13. Have some fun at the York Maze
If you’re after a unique (and very family-friendly) activity then head to the York Maze. It’s just a 15-minute drive from the city centre and is the largest maze in the United Kingdom.
The York Maze is created from over 1 million maize plants so it’s quite the sight. As it’s made from live plants, the maze isn’t open all year round so you’ll need to check the website to see if it’s open.
Aside from the maze itself, there are over 20 other rides and attractions on-site. With so much on offer, you could easily spend a full day here.
If you’re heading to York during Halloween then even better, as you can take part in the terrifying Halloscream event! There’s even a teen-friendly option.
14. Visit York Castle Museum
Offering over 400 years of history, visiting the York Castle Museum is a no-brainer. This award-winning museum is known for its immersive and interactive galleries, along with fascinating displays, which offer a great way to learn about York’s past.
Now, there are a few displays and exhibitions that stand out above the rest. One of these is Kirkgate, a recreated Victorian street full of authentic stores.
There’s also the York Castle Prison, once home to thieves and murderers. While here, you’ll get to ‘visit’ the residents and hear all about their stories. Don’t forget about the infamous criminal – the highwayman Dick Turpin!
While at the museum, I’d also suggest prioritising these exhibitions; Shaping the Body, The Sixties, Toy Stories, and When the World Changed Forever (the latter is about WWI).
15. Take a day trip to the North York Moors and Whitby
Although you’ll find plenty of things to do in York itself, there are lots of awesome day trip opportunities too!
The North York Moors is thought to be one of the UK’s most beautiful national parks with its ancient woodlands, dramatic coastlines, and colourful landscapes. It’s under an hour’s drive from York so is easily accessible.
You’ve also got the popular seaside town of Whitby, which is around a 75-minute drive from the city. It’s most famous for Whitby Abbey, a key landmark that helped to inspire Bram Stoker’s iconic novel, Dracula.
16. Head down to the York Cold War Bunker
Finally, you’ll want to visit the York Cold War Bunker. It’s around a 15-minute drive from the city centre of York or you can hop on public transport to get there.
This bunker was used between the 1960s and 1990s and was designed as a monitoring centre in the event of a nuclear attack. Here, you can admire the blast-proof doors, original communications equipment, and control rooms.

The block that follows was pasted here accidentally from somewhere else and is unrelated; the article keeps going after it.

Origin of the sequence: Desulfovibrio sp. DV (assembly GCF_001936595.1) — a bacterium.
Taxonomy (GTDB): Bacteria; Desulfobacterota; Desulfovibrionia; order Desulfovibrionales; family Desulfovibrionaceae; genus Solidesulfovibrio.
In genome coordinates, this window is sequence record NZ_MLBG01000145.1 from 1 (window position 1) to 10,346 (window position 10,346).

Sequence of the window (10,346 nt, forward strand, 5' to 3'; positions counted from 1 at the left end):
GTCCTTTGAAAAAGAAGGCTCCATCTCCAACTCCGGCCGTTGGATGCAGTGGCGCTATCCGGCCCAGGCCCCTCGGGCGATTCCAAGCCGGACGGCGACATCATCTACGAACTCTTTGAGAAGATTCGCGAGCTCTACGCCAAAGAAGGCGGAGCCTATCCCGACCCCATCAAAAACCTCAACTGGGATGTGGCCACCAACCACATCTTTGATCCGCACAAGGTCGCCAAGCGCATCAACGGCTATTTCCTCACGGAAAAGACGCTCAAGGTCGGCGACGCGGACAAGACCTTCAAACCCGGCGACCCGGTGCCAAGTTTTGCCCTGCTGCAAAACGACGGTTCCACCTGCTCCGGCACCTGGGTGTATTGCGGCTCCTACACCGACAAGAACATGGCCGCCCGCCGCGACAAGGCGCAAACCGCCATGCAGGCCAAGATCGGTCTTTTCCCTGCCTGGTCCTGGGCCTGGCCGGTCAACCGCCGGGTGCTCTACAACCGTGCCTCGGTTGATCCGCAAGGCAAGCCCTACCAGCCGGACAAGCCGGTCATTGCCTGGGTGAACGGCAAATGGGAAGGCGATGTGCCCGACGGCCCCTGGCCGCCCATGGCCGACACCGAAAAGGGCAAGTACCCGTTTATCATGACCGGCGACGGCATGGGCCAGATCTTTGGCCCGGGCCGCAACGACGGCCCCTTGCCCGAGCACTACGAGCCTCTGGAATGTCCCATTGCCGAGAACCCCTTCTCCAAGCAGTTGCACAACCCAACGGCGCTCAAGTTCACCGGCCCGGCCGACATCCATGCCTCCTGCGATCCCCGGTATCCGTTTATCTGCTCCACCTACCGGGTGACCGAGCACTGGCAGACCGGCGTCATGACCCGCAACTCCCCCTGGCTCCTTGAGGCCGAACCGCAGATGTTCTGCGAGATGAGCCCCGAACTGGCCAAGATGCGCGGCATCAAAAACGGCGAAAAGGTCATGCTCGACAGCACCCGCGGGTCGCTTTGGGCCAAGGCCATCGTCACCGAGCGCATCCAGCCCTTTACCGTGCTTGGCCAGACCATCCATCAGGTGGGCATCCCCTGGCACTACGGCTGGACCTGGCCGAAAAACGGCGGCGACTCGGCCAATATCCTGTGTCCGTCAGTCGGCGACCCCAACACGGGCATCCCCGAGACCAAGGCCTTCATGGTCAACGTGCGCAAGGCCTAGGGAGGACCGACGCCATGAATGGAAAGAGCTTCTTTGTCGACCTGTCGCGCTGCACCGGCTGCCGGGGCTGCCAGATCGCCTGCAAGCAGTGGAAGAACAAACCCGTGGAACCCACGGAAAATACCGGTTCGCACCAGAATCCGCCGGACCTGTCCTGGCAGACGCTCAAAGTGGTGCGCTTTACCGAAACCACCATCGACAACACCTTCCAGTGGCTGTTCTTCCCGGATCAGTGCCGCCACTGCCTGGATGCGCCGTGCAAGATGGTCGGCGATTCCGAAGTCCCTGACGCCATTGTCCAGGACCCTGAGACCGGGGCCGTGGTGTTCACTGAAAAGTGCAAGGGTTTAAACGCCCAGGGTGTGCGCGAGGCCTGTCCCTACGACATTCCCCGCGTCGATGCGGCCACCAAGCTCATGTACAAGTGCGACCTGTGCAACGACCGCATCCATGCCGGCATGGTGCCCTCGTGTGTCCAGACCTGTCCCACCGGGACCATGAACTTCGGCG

First, you’ll watch a short 10-minute film and then you’ll be taken on a guided tour of the bunker. These tours last for around an hour and you need to pre-book your space. This can be done through the English Heritage Website.
Visiting this quirky bunker is one of the best things to do in York so don’t miss it. It won’t take too much time out of your itinerary either!
17. Cruise along the Ouse River
18. Go on a York Pub tour
York has so many pubs, which makes for good fun – but the key is knowing which ones have the best stories. That’s where this Hidden York Pubs Tour comes in!
From modern brew houses, to pubs linked with famous bands such as the Rolling stones, to one of the oldest pubs in the whole of England, this is a pub crawl with a difference.
We absolutely love that this activity combines two great loves – the intricacies of beer brewing, and history!
19. Take in a show at the York Opera House
The Grand York Opera House is a beautiful historical venue that’s worth a look by itself. However, taking in a show here is a delight.
You’ll find all kinds of performances here, from ballet productions, to plays, concerts, and stand up comedy gigs (our favourite!).
The Opera House is located on the corner of Clifford Street and Cumberland Street, so it’s the perfect spot to make a night of it by grabbing dinner before the show and heading out for a drink after.
20. Have afternoon tea at The Grand
Indulge in a fancy afternoon tea at The Grand in York. Located in the heart of the city, The Grand offers a luxurious and classy setting for a memorable experience.
Step into the gorgeous Grand Lounge, with its chandeliers and plush furnishings, for a truly enchanting time.
Enjoy a variety of delicious treats made by skilled pastry chefs. From tasty finger sandwiches to freshly baked scones topped with cream and jam, every bite is pure culinary bliss. Sip on a range of tea blends, from English Breakfast to exotic flavors, that perfectly complement the scrumptious treats. It’s the ultimate way to unwind and immerse yourself in the tea tradition.
While you indulge, take in the stunning views of the hotel’s surroundings. The Grand’s location near York’s famous landmarks lets you soak up the city’s rich history and lively atmosphere.
21. Go on a Food Foraging Tour
This York food foraging tour is a great way to explore a different side of York foodie culture.
Go foraging with an expert forager, learn about the different foods growing in the wilds of Yorkshire, and sample lots of different foods as you go.
This tour will also give you a different perspective of the city itself as you walk along parts of the Ouse that have much less traffic.